Privacy is among the biggest concerns for people all over the world these days. From wallets to health trackers our lives are increasingly digitized, and President Obama has renewed his focus on privacy—with last week’s Consumer Privacy Bill of Rights being the latest step in that direction.
Here’s the thing: why the need for “Consumer” preceding “Privacy Bill of Rights”? A Pew Research study last year found that while 91 percent of surveyed adults felt consumers had lost control over how their personal information is shared with companies, 80 percent felt that the country should be similarly concerned about how the government was monitoring phone and Internet communications.
So, with Americans not only concerned with companies and websites spying on them—but data collection practices from the government itself—why restrict this to a commercial context?
It’s because, as Chris Avery notes in a post for the Privacy and Security Law Blog, the government does not plan on leading by example on this:
Despite that reference to the bill of rights, do not be misled into thinking that the government would subject themselves to this far reaching proposal. In fact, federal, state and local governments are all given a pass on complying with the proposal’s broad and ambiguous requirements. The government exemption, once again, asks the private sector to do what I say, not as I do.
Going back to the specifics of this draft, it frequently name-checks popular privacy concepts like “clear,” “transparent,” and “individual control,” and the focus of the document is to outline steps that companies need to take for consumers to understand what data is being taken and what that data will be used for. The legislation is careful to define “covered entity” as “person that collects, creates, processes, retains, uses, or discloses personal data in or affecting interstate commerce,” and to maintain that personal data is broadly considered any non-publicly available data under the covered entity’s control.
But here’s the thing: even looking exclusively at the things the legislation sets out to accomplish, not what is misses, it doesn’t even do that well. Although it’s only a draft discussion of what future privacy framework might look like, it’s being met with apprehension from plenty of parties—notably by the tech community, who feel they haven’t been properly consulted on establishing the protocol. David Navetta and Jami Vibbert write for Data Protection Report:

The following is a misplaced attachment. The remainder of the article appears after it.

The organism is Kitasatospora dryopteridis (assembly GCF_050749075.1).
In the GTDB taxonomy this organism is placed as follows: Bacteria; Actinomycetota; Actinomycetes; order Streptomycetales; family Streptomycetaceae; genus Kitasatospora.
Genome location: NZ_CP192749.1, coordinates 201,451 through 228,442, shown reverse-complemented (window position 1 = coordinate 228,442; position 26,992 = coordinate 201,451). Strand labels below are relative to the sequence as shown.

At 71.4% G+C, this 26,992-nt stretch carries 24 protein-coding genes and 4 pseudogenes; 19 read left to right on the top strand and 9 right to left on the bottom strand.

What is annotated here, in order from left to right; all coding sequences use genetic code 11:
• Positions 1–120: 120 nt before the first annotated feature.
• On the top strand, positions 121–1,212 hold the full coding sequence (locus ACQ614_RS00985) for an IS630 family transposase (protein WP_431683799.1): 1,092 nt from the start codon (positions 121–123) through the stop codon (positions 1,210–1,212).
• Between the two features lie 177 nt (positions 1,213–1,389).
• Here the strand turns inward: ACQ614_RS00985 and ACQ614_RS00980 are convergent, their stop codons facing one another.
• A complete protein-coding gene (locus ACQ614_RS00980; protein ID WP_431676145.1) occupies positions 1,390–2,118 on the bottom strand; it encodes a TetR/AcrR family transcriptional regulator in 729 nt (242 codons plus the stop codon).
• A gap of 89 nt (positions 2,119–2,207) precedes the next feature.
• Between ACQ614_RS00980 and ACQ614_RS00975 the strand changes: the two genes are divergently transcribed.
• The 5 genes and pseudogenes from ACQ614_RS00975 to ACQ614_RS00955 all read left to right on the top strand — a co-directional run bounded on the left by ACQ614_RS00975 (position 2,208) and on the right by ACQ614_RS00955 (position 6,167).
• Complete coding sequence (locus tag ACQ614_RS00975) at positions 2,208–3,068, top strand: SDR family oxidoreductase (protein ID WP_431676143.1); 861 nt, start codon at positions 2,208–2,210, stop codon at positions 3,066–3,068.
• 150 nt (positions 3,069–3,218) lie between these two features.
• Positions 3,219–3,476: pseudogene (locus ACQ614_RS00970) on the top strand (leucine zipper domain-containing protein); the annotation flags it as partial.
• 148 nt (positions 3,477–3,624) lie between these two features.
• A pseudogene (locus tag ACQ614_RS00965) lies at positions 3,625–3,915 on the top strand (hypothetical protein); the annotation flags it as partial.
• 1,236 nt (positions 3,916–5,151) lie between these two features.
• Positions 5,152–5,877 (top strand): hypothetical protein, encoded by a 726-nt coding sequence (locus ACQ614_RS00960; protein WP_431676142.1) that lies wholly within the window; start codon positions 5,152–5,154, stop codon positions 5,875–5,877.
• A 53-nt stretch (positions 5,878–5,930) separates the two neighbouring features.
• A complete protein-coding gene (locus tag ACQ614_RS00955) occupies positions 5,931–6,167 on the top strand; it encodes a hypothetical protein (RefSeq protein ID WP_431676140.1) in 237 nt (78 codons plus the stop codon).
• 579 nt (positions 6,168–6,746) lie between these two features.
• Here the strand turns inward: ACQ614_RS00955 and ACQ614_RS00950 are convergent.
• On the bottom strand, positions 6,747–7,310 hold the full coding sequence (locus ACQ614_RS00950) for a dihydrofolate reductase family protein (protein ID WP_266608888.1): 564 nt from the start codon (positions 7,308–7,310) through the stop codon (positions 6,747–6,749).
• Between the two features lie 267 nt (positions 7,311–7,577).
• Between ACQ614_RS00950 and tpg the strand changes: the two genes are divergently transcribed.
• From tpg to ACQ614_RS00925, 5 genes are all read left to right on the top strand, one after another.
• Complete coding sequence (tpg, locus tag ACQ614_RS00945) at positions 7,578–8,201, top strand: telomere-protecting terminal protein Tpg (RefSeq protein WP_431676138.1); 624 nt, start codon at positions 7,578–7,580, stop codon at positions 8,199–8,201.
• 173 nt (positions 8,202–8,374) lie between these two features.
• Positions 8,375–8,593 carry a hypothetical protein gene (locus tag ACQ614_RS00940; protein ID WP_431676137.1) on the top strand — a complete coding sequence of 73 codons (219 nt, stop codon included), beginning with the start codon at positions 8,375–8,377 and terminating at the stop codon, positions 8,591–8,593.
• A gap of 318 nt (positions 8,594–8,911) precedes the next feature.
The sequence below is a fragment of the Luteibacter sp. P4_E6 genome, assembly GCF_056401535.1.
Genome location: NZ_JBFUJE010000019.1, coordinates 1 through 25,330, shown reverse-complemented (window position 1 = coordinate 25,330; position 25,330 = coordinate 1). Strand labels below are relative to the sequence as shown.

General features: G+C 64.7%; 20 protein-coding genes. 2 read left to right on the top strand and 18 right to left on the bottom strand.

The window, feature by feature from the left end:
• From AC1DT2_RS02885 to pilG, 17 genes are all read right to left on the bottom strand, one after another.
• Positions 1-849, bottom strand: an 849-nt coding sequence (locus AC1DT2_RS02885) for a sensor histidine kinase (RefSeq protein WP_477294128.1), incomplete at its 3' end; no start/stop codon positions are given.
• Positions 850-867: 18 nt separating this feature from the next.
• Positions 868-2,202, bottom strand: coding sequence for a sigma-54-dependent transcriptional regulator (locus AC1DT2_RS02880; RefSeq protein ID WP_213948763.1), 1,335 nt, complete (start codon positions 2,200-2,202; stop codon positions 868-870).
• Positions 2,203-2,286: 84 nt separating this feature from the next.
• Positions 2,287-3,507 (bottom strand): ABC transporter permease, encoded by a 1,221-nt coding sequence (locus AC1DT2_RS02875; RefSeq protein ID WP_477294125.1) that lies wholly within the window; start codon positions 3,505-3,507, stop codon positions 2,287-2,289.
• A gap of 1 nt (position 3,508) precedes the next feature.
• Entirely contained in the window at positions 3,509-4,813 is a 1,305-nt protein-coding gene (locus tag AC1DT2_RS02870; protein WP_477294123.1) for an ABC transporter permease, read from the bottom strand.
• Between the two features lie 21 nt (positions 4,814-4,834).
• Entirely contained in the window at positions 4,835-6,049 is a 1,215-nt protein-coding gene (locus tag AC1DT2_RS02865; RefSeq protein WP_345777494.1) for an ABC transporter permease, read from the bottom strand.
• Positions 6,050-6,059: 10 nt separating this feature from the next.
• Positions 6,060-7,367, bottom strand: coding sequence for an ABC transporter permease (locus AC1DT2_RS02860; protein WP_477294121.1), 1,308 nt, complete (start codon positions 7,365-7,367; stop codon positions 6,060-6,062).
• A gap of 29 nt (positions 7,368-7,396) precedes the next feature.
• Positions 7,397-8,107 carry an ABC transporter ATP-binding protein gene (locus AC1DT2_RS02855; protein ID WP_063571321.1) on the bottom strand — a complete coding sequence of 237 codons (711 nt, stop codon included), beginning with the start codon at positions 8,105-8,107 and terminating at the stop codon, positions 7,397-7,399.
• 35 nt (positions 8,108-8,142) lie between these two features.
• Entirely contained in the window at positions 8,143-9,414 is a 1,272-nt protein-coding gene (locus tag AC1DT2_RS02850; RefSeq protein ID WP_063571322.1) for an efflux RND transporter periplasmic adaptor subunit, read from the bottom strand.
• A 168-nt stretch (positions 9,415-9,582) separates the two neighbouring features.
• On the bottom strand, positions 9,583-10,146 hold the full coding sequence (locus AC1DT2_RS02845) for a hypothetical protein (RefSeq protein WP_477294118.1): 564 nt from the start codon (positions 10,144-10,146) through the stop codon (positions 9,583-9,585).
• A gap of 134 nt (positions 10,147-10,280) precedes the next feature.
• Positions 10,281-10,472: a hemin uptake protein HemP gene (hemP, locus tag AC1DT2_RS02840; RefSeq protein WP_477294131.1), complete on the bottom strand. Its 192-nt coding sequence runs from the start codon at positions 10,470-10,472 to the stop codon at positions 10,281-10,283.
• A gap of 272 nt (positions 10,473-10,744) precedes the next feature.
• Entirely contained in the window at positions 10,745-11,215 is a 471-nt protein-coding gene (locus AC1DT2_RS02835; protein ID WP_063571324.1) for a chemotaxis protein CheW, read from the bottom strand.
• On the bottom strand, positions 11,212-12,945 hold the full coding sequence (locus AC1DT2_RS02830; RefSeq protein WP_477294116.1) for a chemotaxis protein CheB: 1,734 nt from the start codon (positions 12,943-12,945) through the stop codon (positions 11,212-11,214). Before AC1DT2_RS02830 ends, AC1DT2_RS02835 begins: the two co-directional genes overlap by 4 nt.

The response of the Information Technology Industry Council (“ITI”), whose member companies include Google, Apple, Microsoft, and Oracle, focused on the need for all stakeholders to participate in the implementation of any framework regarding privacy practices. The ITI stated that it “plans to engage with policymakers and lawmakers to provide our input.”
They’re not the only ones feeling left out of the process either. As Navetta and Vibbert also note, a letter was published on behalf of 14 consumer privacy groups(PDF)—the Center for Democracy and Technology, Consumer Watchdog, Electronic Frontier Foundation and Public Knowledge among them—expressing similar concerns:
Our substantive concerns were compounded by the way in which this bill was developed. Most of our organizations were left out of consultations and were allowed to review the draft only one week prior to its release. Many organizations outside the Beltway were not able to review the legislation at all.
In drafting something with a title as heavy as the Consumer Privacy Bill of Rights, you figure the leading consumer privacy groups would be involved, no? It’s a good thing this is just a draft, as they have other big concerns, with this intro before listing them in full:
Nevertheless, substantial changes must still be made for the legislation to effectively protect Americans’ right to privacy. The bill should provide individuals with more meaningful and enforceable control over the collection, use and sharing of their personal information. The bill should uphold state privacy laws and afford stronger regulatory and enforcement authority to the Federal Trade Commission. In the weeks and months to come, we hope to work with you and leaders in Congress to strengthen the bill and address shortcomings in the draft legislation…
As mentioned several times, this is but a draft, and there’s still time to address many of the issues the legislation aims to address—but there’s that huge issue of what it doesn’t, and that’s government data collection.
Obama did, at least, announce somewhat-similar oversight plans for data collection in the intelligence communities in February that call for more accountability from government agencies, but it was met with lukewarm response from the ACLU. As Newsweek reports:
“While we welcome the release of more information about the NSA’s surveillance activities and efforts to put in place enhanced protections, the proposed reforms do no more than tinker around the edges,” Neema Singh Guliani, legislative counsel with the American Civil Liberty Union’s Washington Legislative Office, said Tuesday.
“The documents clearly show that the government continues to stand by a number of its troubling mass surveillance policies, despite mounting evidence that many of these programs are ineffective,” Guliani added. “The report released today underscores the need for action by Congress and the courts to fully reform the NSA.”
President Obama made a step in the right direction when he released a presidential memorandum requiring all government agencies to discuss when they use drones and how the data collected was being used, but if there seems to be little to no other oversight on how big data is being used by government, we’re left asking: where’s the regular privacy bill of rights?